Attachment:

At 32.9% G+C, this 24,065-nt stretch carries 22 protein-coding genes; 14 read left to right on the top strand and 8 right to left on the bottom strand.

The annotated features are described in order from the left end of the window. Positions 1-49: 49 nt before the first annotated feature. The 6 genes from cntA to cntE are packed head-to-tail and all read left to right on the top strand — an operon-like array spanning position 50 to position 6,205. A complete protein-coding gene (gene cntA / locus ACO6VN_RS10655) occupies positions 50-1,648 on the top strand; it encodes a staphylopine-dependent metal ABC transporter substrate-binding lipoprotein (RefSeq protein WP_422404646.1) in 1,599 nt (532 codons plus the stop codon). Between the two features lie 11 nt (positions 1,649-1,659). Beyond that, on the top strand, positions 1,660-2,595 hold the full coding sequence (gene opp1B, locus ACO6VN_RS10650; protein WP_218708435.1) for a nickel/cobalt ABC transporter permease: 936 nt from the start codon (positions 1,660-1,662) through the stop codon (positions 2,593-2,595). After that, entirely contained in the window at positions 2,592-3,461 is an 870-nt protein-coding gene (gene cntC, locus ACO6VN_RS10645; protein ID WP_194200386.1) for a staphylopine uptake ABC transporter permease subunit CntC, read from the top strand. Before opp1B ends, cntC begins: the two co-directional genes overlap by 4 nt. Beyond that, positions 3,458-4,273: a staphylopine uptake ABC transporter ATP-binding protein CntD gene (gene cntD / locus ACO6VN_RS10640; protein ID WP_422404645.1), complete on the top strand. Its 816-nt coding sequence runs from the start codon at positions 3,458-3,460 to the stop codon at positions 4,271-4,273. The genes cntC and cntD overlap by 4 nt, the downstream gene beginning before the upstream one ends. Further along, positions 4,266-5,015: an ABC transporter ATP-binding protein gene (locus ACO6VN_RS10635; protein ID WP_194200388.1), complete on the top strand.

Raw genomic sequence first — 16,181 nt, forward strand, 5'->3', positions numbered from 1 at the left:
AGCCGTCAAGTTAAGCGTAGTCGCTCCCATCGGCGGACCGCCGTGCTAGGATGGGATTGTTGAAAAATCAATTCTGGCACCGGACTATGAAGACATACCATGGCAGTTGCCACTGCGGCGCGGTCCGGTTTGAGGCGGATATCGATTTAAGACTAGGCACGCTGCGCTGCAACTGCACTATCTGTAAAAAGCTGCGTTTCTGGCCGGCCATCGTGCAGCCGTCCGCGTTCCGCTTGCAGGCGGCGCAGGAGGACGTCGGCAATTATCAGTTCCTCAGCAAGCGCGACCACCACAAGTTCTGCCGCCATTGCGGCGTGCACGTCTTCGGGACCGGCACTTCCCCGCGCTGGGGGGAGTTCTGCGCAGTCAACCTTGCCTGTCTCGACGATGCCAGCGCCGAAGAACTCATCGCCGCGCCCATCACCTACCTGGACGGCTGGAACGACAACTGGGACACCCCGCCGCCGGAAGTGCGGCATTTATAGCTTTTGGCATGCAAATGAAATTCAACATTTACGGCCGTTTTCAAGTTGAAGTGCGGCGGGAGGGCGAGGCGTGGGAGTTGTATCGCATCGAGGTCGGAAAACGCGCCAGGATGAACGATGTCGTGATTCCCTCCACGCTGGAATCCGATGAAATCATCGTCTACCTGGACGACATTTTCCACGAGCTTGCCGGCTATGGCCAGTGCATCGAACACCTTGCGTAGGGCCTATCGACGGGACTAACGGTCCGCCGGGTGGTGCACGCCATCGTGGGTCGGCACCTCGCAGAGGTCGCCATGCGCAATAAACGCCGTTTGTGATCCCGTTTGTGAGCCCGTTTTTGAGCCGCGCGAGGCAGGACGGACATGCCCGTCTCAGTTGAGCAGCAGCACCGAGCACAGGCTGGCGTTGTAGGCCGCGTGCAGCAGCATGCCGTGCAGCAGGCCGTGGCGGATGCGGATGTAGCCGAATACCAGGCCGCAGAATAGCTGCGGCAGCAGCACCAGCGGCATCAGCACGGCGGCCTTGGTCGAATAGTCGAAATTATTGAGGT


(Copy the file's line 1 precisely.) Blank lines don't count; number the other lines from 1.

At 32.9% G+C, this 24,065-nt stretch carries 22 protein-coding genes; 14 read left to right on the top strand and 8 right to left on the bottom strand.